Any Minnesota run to the playoffs will be contingent on Love and fellow star Ricky Rubio returning to the form they flashed in 2011-12, as well as limited improvement from teams like Denver, Utah, Portland and Houston.
If Love can find a way to sneak the Timberwolves into the playoffs, it wouldn't be a surprise to see them make some noise.
Resolution: Lead the Knicks to an Eastern Conference title
Carmelo Anthony's postseason tribulations have been well-documented, but 2013 feels like the year that 'Melo and the Knicks may finally turn regular season success into postseason hardware.
It's no secret that Anthony has come up small when the lights have shined brightest, as Howard Beck of The New York Times reminds us:
In nine postseasons, Anthony is 16-36 — the worst record among active players with at least 50 playoff games. He has won a first-round series only once, in 2009. Since then, he has lost 11 of 13 playoff games.
The Knicks are off to a strong 21-8 start, and everything we've seen thus far has indicated that the they may finally have the veteran pieces surrounding Anthony to compete in the postseason.
Winning a playoff series or two would be nice, but all of Anthony's regular season success will be for naught if he can't propel the Knicks into the conversation of the NBA's elite.
Resolution: Lead the Clippers to a Western Conference title
Through two months of the season it's clear that the Los Angeles Clippers are the best team in Tinseltown.
The Los Angeles Lakers are picking things up, having won five of their last six contests, but the Clippers have one-upped them, winning a league-high 14 straight games.
Chris Paul has been the leader of the Clippers' resurgence, averaging 16 points and 9.5 assists per game, using his court vision and remarkable basketball IQ to lead the league's eighth-highest scoring offense.
Now that Paul and the Clippers have established that they're the best team in LA, it's time for them to prove that they're the kings of the Western Conference.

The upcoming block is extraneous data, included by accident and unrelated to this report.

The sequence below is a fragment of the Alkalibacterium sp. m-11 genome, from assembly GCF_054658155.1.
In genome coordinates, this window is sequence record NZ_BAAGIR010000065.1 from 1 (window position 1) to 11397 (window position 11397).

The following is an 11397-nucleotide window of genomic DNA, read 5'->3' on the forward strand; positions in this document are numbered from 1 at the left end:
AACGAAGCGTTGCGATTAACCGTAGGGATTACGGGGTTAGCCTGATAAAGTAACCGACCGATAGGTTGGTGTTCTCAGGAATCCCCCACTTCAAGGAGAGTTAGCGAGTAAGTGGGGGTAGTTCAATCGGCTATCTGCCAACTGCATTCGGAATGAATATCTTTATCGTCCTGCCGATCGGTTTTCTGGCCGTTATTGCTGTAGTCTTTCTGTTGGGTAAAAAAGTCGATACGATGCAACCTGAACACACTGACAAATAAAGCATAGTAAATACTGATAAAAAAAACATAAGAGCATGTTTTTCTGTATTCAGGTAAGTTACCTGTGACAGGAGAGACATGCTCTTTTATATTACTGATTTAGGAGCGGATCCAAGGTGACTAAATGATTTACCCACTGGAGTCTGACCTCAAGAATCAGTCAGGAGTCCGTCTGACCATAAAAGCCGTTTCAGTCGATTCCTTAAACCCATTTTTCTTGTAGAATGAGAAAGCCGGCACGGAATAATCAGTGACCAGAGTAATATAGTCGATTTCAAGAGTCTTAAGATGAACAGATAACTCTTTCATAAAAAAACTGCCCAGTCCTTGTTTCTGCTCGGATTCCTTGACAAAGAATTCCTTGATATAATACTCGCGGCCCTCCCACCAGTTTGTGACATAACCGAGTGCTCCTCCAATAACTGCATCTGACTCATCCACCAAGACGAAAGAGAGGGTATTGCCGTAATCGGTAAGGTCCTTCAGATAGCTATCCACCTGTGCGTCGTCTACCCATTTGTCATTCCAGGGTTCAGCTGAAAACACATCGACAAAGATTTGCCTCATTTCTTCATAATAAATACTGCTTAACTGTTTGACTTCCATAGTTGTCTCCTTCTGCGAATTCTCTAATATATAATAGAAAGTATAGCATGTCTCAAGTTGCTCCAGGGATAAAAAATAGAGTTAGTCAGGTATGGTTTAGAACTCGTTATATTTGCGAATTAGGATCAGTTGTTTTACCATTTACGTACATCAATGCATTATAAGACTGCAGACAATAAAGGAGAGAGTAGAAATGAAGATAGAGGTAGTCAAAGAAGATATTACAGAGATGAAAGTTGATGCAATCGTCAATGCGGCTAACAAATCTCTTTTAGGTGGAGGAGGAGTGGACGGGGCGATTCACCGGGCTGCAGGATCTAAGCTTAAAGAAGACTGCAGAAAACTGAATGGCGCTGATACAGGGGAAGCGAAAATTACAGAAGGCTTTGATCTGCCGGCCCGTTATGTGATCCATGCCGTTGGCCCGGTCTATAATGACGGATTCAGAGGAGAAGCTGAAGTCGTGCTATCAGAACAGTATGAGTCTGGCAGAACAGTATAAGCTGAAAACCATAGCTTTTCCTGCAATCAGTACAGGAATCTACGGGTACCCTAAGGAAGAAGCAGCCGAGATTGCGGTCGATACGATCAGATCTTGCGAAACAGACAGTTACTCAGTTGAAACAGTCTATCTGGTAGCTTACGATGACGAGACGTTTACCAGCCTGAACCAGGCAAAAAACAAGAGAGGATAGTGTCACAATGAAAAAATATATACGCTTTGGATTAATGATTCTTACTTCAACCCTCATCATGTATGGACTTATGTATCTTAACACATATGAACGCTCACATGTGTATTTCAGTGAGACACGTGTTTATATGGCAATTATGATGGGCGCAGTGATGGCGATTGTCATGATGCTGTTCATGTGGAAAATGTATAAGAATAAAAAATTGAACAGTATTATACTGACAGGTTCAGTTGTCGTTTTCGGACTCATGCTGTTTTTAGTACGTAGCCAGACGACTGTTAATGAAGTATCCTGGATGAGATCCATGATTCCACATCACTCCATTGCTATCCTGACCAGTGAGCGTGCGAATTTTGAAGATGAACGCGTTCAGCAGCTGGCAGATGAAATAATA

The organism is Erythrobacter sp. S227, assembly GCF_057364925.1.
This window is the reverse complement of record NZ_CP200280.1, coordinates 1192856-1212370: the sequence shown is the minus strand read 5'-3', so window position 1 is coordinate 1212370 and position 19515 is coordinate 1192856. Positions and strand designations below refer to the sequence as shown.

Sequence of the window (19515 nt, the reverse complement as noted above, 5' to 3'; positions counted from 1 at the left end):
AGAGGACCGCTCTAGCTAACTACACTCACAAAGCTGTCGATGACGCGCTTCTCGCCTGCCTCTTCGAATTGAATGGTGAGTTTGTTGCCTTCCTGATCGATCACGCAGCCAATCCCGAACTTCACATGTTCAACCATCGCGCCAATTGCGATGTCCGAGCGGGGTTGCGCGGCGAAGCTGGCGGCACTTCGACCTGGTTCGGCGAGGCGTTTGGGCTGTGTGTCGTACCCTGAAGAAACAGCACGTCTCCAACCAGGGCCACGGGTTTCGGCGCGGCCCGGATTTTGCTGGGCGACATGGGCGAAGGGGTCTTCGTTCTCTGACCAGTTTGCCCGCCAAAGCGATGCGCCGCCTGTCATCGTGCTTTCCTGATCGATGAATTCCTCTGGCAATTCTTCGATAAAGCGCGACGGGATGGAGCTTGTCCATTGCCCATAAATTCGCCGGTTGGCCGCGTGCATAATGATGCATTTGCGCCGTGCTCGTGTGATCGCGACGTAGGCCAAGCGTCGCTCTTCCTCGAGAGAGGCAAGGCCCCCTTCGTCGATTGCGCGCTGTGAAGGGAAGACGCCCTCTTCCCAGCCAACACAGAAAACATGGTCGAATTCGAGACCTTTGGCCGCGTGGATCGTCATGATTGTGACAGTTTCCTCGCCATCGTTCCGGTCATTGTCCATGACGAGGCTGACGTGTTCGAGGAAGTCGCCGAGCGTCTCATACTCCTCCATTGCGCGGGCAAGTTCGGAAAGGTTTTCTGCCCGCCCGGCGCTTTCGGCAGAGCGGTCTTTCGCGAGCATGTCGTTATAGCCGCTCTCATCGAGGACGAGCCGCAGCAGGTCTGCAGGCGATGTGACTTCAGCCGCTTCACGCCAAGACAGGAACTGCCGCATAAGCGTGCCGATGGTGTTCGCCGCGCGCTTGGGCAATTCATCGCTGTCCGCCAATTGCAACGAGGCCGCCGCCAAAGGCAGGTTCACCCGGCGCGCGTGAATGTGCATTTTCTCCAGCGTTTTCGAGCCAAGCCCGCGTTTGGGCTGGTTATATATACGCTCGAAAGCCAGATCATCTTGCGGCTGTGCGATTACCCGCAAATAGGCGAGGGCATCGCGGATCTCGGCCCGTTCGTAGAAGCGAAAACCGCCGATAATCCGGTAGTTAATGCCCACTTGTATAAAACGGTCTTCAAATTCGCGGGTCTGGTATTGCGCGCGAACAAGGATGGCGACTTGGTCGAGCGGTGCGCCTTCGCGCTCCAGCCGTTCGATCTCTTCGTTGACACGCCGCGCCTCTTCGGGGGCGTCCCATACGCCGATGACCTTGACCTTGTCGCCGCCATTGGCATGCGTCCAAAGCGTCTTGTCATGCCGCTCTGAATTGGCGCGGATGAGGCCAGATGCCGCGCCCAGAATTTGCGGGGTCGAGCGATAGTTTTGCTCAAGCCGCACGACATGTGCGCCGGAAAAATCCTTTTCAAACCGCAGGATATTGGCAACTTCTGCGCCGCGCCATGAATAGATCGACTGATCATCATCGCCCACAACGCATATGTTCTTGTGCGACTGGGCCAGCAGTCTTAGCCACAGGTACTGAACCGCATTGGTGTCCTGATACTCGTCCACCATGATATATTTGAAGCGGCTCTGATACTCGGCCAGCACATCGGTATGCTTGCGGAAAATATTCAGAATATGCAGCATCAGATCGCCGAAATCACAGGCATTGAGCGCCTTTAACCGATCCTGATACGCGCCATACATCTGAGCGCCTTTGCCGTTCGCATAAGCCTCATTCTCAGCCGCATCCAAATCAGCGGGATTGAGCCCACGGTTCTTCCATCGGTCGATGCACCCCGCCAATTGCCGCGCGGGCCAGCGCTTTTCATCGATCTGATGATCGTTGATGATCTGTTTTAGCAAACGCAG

Getting past the likes of the Oklahoma City Thunder, San Antonio Spurs and Memphis Grizzlies won't be easy, but the Clippers are proving it's doable with Paul at the helm.
Resolution: Win scoring title
Would it be more accurate to say that Kobe's resolution should be to capture title No. 6?
Perhaps, but that's not exactly the most realistic goal 29 games into the season.
Although the Lakers are starting to turn it on with Steve Nash and Pau Gasol now healthy, it's not yet reasonable to think that a title is within reach.
However, that story may be different in a few months.
For now, Bryant leads the NBA in scoring with 30.2 points per game, and he's shown no signs of slowing down, even at 34 years old.
With Steve Nash by his side, Kobe has assumed less of a ball-handling role and more a pure scoring one, giving the Lakers offense more balance.
Nash's adept ability in running the pick-and-roll gives the Lakers an added dimension, one that is benefiting Kobe, and his numbers, immensely.
While Kevin Durant and Carmelo Anthony may have something to say about Kobe capturing his third scoring title, the Black Mamba will not back down without a fight.
Resolution: Capture MVP and finish with a 50-40-90 line
The goals listed for Kevin Durant are lofty, but they're also frighteningly realistic. Durant is having a career-year, scoring 28.1 points per game on 52.1 percent shooting (43 percent from beyond the arc).
Durant has been efficient at a level we simply haven't seen from him before, posting a PER of 28.3, two points above his 2011-12 efficiency.
What's scarier is that Durant's true shooting percentage continues to climb, as he's currently sitting at a career-high mark of 65.3 percent.
Shooting over 50 percent from the field, 40 percent from three and 90 percent from the line, Durant has a shot to become one of only six players in NBA history to join the esteemed 50-40-90 club.
If the Oklahoma Thunder sharpshooter sustains this production through the spring, he can expect some new and shiny hardware to be present on his mantle as his team makes a push towards the NBA Finals.
Resolution: Repeat as NBA Champion
It's pretty simple for LeBron James: This season will be a failure if he doesn't win a second consecutive NBA title.
Coming off of a year in which he was showered with every accolade imaginable, James and the Miami Heat appear to be on the title fast-track, starting the season 20-6 behind James' 25.6 points, 6.9 assists and 8.7 rebounds per game.
While a fourth MVP trophy would be nice, it doesn't compare to what a second straight title wold do for LeBron's legacy.
Compared to the game's greats, LeBron's rings (or lack thereof) will always be a hotly debated topic, so his ability to pile up championships as he enters his prime will be crucial to his legacy.